Wednesday, February 27, 2013

Record number of concealed carry permits issued in 2012

A lot of Annies and Andys are getting their guns.

Or at least obtaining their concealed carry gun permits anyway.

Mike DeWine, Ohio's Attorney General - and himself a CCW permit holder - today issued his annual report that says more than 78,000 concealed carry licenses were issued in Ohio in 2012, the largest number since licenses were first issued in 2004.

According to statistics reported to the Attorney General's office, county sheriffs in Ohio issued 64,650 new licenses and 12,160 renewal licenses in 2012, or 78,810 total licenses.

Another 58 temporary CCW permits were issued last year as well, the AG's report says.

The number of new licenses is also the largest in a single year since licenses were first issued in 2004 with 33,864 people carded with the proper documents.

Last year's total CCW permit issuances was 49,828.

"As a strong supporter of the Second Amendment, I am pleased to see more Ohioans than ever before are exercising their rights under Ohio's concealed carry law," DeWine said in his prepared remarks.

 "I look forward to continuing to work with Ohio's county sheriffs to provide information to Ohioans on this law's usage."

But as the number of CCW permits have risen so have the number of CCW permit suspensions as well as revocations.

Last year the state recorded 1,030 CCW permit suspensions, up from the 946 suspensions in 2011 and way up from the 525 suspensions seen in 2004.

As a way of explanation, the AG's reports says this about suspensions:
"Under Ohio Revised Code (ORC) Section 2923.128, sheriffs must immediately suspend a concealedhandgun license upon notification that the licensee has been arrested or charged with certain offenses or if the licensee is the subject of a protection order issued by a court.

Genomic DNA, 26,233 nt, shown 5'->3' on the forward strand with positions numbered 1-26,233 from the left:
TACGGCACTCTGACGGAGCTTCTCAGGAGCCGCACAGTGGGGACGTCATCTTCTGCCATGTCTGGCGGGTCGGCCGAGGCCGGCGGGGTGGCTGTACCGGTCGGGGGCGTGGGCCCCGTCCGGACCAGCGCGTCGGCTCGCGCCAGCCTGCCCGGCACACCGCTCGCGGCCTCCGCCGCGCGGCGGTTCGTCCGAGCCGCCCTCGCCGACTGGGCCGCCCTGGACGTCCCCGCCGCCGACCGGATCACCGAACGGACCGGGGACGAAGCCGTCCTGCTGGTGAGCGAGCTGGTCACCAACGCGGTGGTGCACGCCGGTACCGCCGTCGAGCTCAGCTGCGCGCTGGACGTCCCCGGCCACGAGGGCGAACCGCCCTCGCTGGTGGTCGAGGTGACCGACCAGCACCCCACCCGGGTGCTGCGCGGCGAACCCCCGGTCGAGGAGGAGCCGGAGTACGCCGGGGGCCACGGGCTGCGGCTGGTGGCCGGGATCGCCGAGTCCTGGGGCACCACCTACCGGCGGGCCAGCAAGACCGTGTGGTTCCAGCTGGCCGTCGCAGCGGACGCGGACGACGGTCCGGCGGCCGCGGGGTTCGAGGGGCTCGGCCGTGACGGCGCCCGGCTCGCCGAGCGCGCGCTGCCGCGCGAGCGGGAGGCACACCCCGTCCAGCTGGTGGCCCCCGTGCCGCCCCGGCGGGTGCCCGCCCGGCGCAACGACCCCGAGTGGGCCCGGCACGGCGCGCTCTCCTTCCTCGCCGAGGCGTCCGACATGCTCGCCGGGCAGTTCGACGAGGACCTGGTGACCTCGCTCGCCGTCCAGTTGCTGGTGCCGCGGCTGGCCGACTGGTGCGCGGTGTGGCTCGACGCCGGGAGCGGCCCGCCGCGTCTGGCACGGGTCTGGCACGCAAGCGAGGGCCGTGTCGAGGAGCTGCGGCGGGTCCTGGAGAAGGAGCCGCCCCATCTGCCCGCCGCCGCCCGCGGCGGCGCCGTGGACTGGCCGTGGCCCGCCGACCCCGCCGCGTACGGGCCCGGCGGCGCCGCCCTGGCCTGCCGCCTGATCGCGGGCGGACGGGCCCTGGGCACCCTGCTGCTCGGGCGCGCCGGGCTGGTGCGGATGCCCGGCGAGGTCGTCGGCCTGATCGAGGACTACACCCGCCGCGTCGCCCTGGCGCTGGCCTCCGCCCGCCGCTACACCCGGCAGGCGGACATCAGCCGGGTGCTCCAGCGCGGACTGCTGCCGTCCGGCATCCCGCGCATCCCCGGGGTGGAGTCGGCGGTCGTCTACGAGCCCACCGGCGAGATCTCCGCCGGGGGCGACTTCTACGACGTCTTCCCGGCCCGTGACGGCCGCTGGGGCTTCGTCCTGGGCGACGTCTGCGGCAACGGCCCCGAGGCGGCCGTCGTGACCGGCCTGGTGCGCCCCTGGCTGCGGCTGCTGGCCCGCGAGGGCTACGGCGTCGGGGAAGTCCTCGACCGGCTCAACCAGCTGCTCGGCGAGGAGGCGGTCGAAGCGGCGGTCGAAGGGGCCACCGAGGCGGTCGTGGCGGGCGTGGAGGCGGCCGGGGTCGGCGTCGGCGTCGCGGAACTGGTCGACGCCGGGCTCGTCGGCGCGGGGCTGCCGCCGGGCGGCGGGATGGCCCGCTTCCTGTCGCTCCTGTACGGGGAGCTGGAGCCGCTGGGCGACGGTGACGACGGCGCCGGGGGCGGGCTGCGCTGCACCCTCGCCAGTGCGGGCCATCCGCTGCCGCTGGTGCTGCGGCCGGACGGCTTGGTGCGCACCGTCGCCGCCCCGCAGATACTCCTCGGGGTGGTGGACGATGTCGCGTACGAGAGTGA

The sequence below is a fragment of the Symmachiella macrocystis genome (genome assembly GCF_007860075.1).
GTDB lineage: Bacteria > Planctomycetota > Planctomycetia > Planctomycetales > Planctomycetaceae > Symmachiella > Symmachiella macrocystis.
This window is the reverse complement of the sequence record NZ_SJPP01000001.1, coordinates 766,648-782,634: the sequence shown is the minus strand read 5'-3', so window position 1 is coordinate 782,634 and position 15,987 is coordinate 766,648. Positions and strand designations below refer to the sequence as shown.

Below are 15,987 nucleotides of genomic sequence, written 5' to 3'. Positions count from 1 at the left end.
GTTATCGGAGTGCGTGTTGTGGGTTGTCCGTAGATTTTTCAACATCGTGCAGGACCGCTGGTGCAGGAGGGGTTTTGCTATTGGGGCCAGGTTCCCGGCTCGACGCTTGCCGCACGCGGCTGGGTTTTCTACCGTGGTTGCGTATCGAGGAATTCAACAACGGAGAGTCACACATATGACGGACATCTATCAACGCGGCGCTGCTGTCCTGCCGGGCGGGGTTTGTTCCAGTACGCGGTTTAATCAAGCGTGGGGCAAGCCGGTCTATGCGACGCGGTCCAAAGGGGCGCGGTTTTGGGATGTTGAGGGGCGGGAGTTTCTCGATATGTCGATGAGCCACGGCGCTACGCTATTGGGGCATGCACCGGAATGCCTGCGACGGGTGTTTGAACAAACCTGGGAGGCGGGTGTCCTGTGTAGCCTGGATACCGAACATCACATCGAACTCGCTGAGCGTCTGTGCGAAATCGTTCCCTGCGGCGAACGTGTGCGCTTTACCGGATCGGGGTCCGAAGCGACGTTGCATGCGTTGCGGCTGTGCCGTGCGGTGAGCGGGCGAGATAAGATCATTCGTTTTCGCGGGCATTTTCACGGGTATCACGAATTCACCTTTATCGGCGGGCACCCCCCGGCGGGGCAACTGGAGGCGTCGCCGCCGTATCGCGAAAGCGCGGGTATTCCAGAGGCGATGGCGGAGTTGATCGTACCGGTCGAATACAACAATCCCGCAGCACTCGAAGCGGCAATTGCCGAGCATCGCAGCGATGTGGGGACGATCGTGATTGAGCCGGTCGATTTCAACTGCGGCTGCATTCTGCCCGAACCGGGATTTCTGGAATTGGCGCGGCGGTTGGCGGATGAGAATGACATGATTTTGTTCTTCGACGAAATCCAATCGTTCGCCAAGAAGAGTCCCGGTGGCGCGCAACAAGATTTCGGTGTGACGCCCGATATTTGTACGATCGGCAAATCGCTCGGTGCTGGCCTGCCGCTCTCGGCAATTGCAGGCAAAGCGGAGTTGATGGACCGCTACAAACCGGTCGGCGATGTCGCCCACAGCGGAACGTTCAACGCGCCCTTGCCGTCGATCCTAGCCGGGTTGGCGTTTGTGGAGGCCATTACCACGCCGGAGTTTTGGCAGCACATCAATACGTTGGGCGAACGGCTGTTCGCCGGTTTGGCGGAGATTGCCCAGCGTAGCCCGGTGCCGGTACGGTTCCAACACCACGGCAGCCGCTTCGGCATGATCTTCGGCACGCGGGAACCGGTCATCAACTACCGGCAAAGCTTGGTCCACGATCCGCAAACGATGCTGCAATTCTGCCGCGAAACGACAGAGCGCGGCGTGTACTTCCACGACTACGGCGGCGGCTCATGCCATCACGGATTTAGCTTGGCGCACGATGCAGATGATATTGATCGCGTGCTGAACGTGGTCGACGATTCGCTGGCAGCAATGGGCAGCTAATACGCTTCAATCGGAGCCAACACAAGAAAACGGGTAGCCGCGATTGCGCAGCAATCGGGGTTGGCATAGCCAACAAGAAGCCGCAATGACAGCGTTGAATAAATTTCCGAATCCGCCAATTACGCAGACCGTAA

"The license may be returned to the holder if he is found not guilty or the charges are dismissed.
"It is important to note that some of these licenses may have been issued in previous years. Sheriffs
are not required to report the details surrounding a suspension."
The outright revocation of CCW permits last year stood at 741, up considerably from the 212 revocations recorded in 2011.

DeWine's comprehensive reports says this officially about revocations:

"Also under ORC 2923.128, sheriffs must permanently revoke the license of any person who no
longer meets the eligibility requirements to carry a concealed handgun.
"There are several reasons that a license may be revoked. The license holder:
" . Moved out of state
"• Died
"• Decided not to hold the license anymore
"• Was convicted of a disqualifying crime
"• Became subject to the law’s restrictions on mentally ill people or people considered drug
or alcohol dependent.
"Sheriffs are not required to report the specific reason for the revocation to the Ohio Peace Officer
Training Commission."
Also, of Ohio's 88 counties, no fewer than 22 of them saw issuance of at least 1,000 permits each. The high card went to Franklin County (Columbus) with 4,712 CCW permits issued.

Next was Lake County, which issued 3,175 CCW permits last year.

The county with the fewest number of CCW permits issued was Noble County with only 62 such cards handed out.

Other Northeast Ohio counties with permits issued were Ashtabula (328); Cuyahoga (2,052); Erie (1,221); Geauga (1,315; Huron (222); Lorain (544); Medina (1,733); Portage (1,296); Stark (1,341); Summit (1,833); and Trumbull (1,482).

Likewise the report lists the states in which Ohio CCW  permit holders enjoy recoprocity where they can carry concealed. The current list includes: Alaska, Arizona, Arkansas, Delaware, Florida, Idaho, Kansas, Kentucky, Louisiana, Michigan, Missouri, Nebraska, New Mexico, North Carolina, North Dakota, Oklahoma, South Carolina, Virginia, Washington, West Virginia, and Wyoming.

The Attorney General's Office compiles an annual report as required by law about the number of licenses issued each year. Each sheriff must report concealed handgun license statistics quarterly to the Ohio Peace Officer Training Commission within the Ohio Attorney General's Office.

A complete copy of the report is available on the Ohio Attorney General's website

Also, to learn more about Ohio's concealed carry laws, the Attorney General Office suggests visiting 

- Jeffrey L. Frischkorn
Twitter: @Fieldkorn

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